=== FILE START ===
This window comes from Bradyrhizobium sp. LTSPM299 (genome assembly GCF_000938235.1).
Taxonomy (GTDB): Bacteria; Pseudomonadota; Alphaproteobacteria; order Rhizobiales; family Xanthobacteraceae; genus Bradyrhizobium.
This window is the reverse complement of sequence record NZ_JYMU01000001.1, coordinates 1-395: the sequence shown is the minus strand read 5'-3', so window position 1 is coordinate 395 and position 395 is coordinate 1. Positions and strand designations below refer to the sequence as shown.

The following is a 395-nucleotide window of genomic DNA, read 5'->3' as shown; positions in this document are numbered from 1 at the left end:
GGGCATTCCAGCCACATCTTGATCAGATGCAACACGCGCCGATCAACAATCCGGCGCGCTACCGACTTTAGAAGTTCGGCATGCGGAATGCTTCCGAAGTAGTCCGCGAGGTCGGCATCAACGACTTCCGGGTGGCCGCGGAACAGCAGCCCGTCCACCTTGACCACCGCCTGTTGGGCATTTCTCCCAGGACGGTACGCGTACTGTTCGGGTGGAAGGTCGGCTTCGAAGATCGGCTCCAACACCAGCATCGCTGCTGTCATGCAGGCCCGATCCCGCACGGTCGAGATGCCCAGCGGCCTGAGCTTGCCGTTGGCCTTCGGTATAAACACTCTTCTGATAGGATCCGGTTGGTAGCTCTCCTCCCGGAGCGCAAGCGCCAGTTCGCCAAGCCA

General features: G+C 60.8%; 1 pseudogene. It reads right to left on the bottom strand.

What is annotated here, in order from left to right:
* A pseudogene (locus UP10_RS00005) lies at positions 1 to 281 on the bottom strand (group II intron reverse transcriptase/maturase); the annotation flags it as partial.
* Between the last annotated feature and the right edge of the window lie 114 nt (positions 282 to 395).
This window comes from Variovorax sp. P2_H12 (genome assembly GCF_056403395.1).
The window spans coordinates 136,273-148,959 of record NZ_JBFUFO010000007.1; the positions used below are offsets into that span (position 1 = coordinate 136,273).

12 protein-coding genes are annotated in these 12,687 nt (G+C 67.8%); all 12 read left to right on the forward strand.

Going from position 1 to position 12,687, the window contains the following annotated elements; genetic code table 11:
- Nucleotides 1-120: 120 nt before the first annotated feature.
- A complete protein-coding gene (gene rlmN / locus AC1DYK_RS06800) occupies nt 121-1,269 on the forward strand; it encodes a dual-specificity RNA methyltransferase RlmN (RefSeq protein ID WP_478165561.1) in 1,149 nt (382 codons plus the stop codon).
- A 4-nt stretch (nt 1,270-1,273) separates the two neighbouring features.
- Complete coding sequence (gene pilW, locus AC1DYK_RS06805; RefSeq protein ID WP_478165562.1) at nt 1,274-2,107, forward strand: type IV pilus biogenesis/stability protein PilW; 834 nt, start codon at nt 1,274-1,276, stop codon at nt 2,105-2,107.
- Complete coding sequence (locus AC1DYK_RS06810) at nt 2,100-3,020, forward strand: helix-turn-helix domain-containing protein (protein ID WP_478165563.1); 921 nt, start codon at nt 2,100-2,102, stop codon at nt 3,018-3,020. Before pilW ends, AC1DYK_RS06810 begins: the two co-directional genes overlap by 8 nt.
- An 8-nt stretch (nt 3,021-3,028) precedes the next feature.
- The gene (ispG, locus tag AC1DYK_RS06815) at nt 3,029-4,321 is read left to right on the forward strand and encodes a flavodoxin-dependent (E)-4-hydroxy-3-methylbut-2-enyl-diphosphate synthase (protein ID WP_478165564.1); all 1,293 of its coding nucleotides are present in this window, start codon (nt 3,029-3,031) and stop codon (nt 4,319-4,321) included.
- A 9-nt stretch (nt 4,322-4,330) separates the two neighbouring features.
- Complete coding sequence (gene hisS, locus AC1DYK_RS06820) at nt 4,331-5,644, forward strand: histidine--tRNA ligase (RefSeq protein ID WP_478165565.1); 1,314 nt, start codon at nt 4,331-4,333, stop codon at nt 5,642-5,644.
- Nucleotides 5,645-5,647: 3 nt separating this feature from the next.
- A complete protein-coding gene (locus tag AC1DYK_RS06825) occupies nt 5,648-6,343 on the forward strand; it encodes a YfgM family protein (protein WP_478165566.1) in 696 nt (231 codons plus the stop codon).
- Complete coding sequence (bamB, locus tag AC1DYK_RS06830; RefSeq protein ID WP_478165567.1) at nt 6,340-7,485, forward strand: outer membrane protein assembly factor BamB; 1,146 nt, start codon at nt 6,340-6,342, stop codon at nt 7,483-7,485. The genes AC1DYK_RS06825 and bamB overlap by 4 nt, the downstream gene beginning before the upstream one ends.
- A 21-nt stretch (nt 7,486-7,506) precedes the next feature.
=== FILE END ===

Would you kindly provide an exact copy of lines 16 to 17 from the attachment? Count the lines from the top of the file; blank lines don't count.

- A 4-nt stretch (nt 1,270-1,273) separates the two neighbouring features.
- Complete coding sequence (gene pilW, locus AC1DYK_RS06805; RefSeq protein ID WP_478165562.1) at nt 1,274-2,107, forward strand: type IV pilus biogenesis/stability protein PilW; 834 nt, start codon at nt 1,274-1,276, stop codon at nt 2,105-2,107.